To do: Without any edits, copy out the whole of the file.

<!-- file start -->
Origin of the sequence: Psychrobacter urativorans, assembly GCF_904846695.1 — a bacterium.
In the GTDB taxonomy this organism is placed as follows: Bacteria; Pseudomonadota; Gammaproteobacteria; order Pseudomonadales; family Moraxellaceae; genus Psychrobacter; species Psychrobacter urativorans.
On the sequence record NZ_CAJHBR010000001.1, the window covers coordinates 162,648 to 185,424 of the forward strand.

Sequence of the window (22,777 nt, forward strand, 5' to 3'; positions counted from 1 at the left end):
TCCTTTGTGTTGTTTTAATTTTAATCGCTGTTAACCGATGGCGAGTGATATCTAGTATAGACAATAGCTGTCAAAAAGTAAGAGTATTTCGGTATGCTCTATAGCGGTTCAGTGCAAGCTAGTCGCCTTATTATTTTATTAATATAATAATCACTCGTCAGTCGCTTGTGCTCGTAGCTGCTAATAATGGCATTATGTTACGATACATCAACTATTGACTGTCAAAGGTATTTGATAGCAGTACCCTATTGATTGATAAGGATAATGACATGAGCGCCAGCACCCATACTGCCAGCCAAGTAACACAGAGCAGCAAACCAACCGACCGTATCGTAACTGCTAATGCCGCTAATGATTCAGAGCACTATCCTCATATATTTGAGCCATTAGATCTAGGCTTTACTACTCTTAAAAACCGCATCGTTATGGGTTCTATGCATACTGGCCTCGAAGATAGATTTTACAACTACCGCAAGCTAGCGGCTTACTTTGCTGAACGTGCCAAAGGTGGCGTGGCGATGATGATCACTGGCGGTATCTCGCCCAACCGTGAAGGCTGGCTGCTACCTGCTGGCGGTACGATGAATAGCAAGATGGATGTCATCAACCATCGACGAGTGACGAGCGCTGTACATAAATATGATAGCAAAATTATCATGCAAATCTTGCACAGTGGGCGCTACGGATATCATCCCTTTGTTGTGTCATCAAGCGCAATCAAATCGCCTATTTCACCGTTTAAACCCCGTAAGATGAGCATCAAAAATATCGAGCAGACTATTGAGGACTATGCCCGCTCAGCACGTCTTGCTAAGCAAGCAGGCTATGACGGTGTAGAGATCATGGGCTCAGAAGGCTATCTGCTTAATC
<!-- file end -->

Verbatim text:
Origin of the sequence: Psychrobacter urativorans, assembly GCF_904846695.1 — a bacterium.
In the GTDB taxonomy this organism is placed as follows: Bacteria; Pseudomonadota; Gammaproteobacteria; order Pseudomonadales; family Moraxellaceae; genus Psychrobacter; species Psychrobacter urativorans.
On the sequence record NZ_CAJHBR010000001.1, the window covers coordinates 162,648 to 185,424 of the forward strand.

Sequence of the window (22,777 nt, forward strand, 5' to 3'; positions counted from 1 at the left end):
TCCTTTGTGTTGTTTTAATTTTAATCGCTGTTAACCGATGGCGAGTGATATCTAGTATAGACAATAGCTGTCAAAAAGTAAGAGTATTTCGGTATGCTCTATAGCGGTTCAGTGCAAGCTAGTCGCCTTATTATTTTATTAATATAATAATCACTCGTCAGTCGCTTGTGCTCGTAGCTGCTAATAATGGCATTATGTTACGATACATCAACTATTGACTGTCAAAGGTATTTGATAGCAGTACCCTATTGATTGATAAGGATAATGACATGAGCGCCAGCACCCATACTGCCAGCCAAGTAACACAGAGCAGCAAACCAACCGACCGTATCGTAACTGCTAATGCCGCTAATGATTCAGAGCACTATCCTCATATATTTGAGCCATTAGATCTAGGCTTTACTACTCTTAAAAACCGCATCGTTATGGGTTCTATGCATACTGGCCTCGAAGATAGATTTTACAACTACCGCAAGCTAGCGGCTTACTTTGCTGAACGTGCCAAAGGTGGCGTGGCGATGATGATCACTGGCGGTATCTCGCCCAACCGTGAAGGCTGGCTGCTACCTGCTGGCGGTACGATGAATAGCAAGATGGATGTCATCAACCATCGACGAGTGACGAGCGCTGTACATAAATATGATAGCAAAATTATCATGCAAATCTTGCACAGTGGGCGCTACGGATATCATCCCTTTGTTGTGTCATCAAGCGCAATCAAATCGCCTATTTCACCGTTTAAACCCCGTAAGATGAGCATCAAAAATATCGAGCAGACTATTGAGGACTATGCCCGCTCAGCACGTCTTGCTAAGCAAGCAGGCTATGACGGTGTAGAGATCATGGGCTCAGAAGGCTATCTGCTTAATC